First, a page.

Q • I would like the recipe for the Moroccan Pasta Salad served at Café Madeleine at the Piper Palm House on Mother’s Day last year. It has bowtie pasta, green olives and dried fruit; the dressing is outstanding. — Lea Ann Baker, Creve Coeur
A • The Piper Palm House’s tall, stately windows stream light onto a lush tropical garden. The building was once Henry Shaw’s greenhouse; it’s located in Tower Grove Park. Inside, Café Madeleine is open for special events and Sunday brunch where diners find made-to-order omelets, biscuits and gravy, and in-house smoked salmon; a selection of fresh salads; plus house-made pastries, including the restaurant’s signature sweet, shell-shaped French cookies called “madeleines.”
The salads vary from week to week, depending on what’s in season and what captures the chefs’ imaginations, says Greg Ziegenfuss, executive chef at Butler’s Pantry, the full-service catering company with exclusive arrangements for food preparation at the Piper Palm House plus other St. Louis venues such as Bixby’s at the Missouri History Museum and the just-restored Palladium St. Louis, once the laundry for City Hospital. In a typical January and February, Ziegenfuss says, salads might well feature local greens, beets and Brussels sprouts but in 2013, Café Madeleine will serve Moroccan Pasta Salad, along with other seasonal salads, each Sunday in January when it celebrates the restaurant’s 10th anniversary.
Moroccan Pasta Salad is savory, not sweet, with plenty of warm, not hot, spices and a balance of salty olives, sweet dried fruit and wet, crunchy vegetables. For home cooks who’d like to re-create the salad, Ziegenfuss offers a quick tip. Slice the onions as thinly as you can, then “cook” them in a little lemon juice before mixing with cooked pasta and other ingredients. “This makes the onion almost sweet, not sharp. You don’t want it to overpower.”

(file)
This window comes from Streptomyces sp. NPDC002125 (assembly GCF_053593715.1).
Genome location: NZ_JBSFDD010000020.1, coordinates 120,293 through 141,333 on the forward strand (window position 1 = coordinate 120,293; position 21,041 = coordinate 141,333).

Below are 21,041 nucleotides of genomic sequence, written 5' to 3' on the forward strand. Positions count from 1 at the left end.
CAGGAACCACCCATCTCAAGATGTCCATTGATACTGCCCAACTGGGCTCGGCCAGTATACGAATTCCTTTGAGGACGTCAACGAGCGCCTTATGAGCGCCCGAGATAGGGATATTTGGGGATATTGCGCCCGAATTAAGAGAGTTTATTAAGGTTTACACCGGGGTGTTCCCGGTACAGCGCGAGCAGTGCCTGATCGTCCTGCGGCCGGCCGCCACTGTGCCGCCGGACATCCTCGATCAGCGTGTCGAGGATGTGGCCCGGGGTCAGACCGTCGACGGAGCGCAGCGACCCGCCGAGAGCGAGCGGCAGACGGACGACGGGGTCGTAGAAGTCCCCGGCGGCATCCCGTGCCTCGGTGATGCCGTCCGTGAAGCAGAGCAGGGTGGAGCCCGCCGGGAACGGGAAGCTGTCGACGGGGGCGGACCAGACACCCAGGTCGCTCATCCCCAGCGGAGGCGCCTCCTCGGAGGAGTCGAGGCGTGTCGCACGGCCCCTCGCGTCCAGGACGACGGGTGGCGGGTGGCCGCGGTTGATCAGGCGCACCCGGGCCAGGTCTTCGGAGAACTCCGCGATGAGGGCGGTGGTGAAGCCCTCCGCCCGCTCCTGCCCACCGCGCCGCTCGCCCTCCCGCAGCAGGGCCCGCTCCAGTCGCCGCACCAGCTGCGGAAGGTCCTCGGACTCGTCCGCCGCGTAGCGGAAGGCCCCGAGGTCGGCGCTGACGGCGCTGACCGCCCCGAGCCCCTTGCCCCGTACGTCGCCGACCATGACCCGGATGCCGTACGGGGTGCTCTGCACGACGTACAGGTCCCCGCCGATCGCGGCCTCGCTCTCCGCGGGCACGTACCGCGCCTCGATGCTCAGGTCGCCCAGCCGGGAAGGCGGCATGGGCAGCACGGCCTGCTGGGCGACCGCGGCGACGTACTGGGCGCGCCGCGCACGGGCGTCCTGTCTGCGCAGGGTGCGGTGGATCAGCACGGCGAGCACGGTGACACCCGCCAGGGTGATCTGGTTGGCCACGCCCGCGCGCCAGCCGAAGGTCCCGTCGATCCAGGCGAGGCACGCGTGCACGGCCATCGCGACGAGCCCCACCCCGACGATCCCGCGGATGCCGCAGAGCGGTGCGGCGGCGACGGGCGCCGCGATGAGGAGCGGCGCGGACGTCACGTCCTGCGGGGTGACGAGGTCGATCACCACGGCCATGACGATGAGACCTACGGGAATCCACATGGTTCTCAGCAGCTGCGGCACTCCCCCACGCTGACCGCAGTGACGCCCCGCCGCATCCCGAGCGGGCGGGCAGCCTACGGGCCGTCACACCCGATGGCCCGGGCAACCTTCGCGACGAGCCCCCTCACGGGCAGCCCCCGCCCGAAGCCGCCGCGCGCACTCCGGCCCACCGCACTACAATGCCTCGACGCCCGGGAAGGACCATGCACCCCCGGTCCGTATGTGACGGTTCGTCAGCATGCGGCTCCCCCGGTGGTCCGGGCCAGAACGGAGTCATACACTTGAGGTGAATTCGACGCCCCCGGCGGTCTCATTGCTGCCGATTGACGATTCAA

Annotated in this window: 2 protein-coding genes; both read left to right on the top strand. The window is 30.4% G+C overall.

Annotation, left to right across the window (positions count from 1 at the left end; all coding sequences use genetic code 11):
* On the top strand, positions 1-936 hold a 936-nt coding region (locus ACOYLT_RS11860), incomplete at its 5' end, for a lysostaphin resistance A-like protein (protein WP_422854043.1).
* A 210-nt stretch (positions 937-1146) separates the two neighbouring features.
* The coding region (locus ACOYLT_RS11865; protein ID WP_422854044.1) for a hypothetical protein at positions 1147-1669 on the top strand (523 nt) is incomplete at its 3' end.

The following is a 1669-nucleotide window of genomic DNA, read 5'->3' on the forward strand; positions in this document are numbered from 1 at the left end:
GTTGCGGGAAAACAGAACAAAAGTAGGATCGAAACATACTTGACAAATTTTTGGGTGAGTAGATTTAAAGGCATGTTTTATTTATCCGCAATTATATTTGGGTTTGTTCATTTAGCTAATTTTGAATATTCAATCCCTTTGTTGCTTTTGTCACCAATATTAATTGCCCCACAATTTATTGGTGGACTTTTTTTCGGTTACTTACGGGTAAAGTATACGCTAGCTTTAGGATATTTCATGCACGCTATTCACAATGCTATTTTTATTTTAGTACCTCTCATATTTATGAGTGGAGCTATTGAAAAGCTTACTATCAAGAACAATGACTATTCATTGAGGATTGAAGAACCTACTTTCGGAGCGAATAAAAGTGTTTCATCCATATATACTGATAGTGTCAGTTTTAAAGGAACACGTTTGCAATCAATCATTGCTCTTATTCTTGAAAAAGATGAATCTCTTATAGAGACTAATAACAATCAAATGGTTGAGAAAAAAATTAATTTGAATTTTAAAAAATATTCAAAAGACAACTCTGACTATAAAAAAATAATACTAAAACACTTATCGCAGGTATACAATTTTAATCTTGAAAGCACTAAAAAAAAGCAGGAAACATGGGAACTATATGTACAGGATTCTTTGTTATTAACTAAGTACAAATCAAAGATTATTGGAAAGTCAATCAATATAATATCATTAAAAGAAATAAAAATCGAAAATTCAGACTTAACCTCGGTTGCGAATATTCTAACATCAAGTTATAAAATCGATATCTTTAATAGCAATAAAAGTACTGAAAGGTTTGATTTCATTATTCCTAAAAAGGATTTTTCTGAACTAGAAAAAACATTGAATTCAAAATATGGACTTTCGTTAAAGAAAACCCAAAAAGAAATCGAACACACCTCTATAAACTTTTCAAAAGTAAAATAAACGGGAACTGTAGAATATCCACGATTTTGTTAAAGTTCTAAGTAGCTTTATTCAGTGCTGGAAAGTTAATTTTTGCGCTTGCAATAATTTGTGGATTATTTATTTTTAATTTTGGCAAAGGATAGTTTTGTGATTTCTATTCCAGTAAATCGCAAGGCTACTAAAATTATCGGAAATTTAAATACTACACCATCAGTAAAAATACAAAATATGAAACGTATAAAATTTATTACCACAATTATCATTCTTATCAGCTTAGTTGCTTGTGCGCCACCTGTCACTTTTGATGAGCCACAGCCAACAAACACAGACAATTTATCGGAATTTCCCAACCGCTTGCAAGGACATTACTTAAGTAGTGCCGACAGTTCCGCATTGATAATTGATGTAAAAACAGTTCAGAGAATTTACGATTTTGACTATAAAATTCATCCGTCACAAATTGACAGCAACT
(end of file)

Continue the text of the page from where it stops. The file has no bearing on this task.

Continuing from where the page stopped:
Moroccan Pasta Salad Recipe
Yield: 10-1/2 cups,
about 14 ¾-cup servings
|For pasta salad:|
|6 quarts water||½ red pepper, sliced in thin lengths|
|2 tablespoons table salt||½ yellow pepper, sliced in thin lengths|
|3 tablespoons olive oil, divided use||¾ cup small, pitted green olives (see note)|
|12 ounces bowtie pasta||1 cup dried tart cherries (see note)|
|1 medium red onion, sliced very thin||1 cup golden raisins|
|Zest and juice (about 2 tablespoons) of a lemon||1 tablespoon chopped fresh oregano|
|1/3 cup red wine vinegar||½ teaspoon ground ginger|
|2 cloves garlic, minced||¼ teaspoon cayenne pepper|
|½ teaspoon cinnamon||1 tablespoon kosher salt|
|½ teaspoon smoked paprika||½ teaspoon white pepper|
|2/3 cup olive oil|
1. Cook pasta. Bring water, salt and 2 tablespoons olive oil to a boil. Add pasta and cook until al dente, about 10 to 12 minutes. Drain, cool with cold water and while still warm, toss with 1 tablespoon olive oil. Let cool.
2. In a small bowl, “quick pickle” the onion by soaking in lemon juice and zest. Prep remaining pasta salad ingredients.
3. Make vinaigrette. In a large bowl, whisk together vinegar, garlic and spices. Slowly pour in olive oil, whisking all the time to emulsify.
4. Stir in cooked pasta, onion (including lemon juice and zest), peppers, olive, dried cherries and raisins. Taste and add more salt and pepper if necessary.
5. To allow flavors to meld, make salad 4 to 12 hours ahead of time. Just before serving, stir in fresh oregano.
Notes: Butler’s Pantry uses a picholine olive, a green olive used in cocktails. These can be difficult to find, a good substitute is a pimento-stuffed green olive.
• Look for dried tart cherries at Trader Joe’s or Global Foods in Kirkwood.
Per serving: 280 calories; 13g fat; 2g saturated fat; no cholesterol; 4g protein; 37g carbohydrate; 12g sugar; 4g fiber; 550mg sodium; 20mg calcium.
Recipe adapted for home kitchens by the Post-Dispatch.